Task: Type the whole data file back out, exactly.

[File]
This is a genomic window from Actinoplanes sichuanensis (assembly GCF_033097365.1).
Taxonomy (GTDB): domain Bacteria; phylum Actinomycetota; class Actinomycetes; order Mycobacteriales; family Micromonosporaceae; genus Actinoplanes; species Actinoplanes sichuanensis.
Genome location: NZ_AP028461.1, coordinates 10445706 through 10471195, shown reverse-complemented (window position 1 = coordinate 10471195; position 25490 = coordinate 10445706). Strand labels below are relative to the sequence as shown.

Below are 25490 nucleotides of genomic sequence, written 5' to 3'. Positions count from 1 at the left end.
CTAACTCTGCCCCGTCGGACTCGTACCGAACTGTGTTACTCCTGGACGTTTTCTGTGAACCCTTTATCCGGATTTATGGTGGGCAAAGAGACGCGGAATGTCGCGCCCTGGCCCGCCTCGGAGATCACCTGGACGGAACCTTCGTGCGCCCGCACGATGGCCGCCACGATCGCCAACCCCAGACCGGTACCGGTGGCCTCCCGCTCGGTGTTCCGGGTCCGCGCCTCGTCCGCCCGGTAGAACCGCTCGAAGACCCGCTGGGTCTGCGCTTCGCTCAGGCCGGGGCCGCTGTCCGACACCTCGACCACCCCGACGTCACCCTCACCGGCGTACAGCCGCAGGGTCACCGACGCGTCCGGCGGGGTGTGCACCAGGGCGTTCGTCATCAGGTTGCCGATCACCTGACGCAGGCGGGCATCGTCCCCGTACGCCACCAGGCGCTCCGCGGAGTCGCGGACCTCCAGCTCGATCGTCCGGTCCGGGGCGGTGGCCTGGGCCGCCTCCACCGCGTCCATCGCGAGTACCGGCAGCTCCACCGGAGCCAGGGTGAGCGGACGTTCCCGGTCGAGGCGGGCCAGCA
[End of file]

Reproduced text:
This is a genomic window from Actinoplanes sichuanensis (assembly GCF_033097365.1).
Taxonomy (GTDB): domain Bacteria; phylum Actinomycetota; class Actinomycetes; order Mycobacteriales; family Micromonosporaceae; genus Actinoplanes; species Actinoplanes sichuanensis.
Genome location: NZ_AP028461.1, coordinates 10445706 through 10471195, shown reverse-complemented (window position 1 = coordinate 10471195; position 25490 = coordinate 10445706). Strand labels below are relative to the sequence as shown.

Below are 25490 nucleotides of genomic sequence, written 5' to 3'. Positions count from 1 at the left end.
CTAACTCTGCCCCGTCGGACTCGTACCGAACTGTGTTACTCCTGGACGTTTTCTGTGAACCCTTTATCCGGATTTATGGTGGGCAAAGAGACGCGGAATGTCGCGCCCTGGCCCGCCTCGGAGATCACCTGGACGGAACCTTCGTGCGCCCGCACGATGGCCGCCACGATCGCCAACCCCAGACCGGTACCGGTGGCCTCCCGCTCGGTGTTCCGGGTCCGCGCCTCGTCCGCCCGGTAGAACCGCTCGAAGACCCGCTGGGTCTGCGCTTCGCTCAGGCCGGGGCCGCTGTCCGACACCTCGACCACCCCGACGTCACCCTCACCGGCGTACAGCCGCAGGGTCACCGACGCGTCCGGCGGGGTGTGCACCAGGGCGTTCGTCATCAGGTTGCCGATCACCTGACGCAGGCGGGCATCGTCCCCGTACGCCACCAGGCGCTCCGCGGAGTCGCGGACCTCCAGCTCGATCGTCCGGTCCGGGGCGGTGGCCTGGGCCGCCTCCACCGCGTCCATCGCGAGTACCGGCAGCTCCACCGGAGCCAGGGTGAGCGGACGTTCCCGGTCGAGGCGGGCCAGCA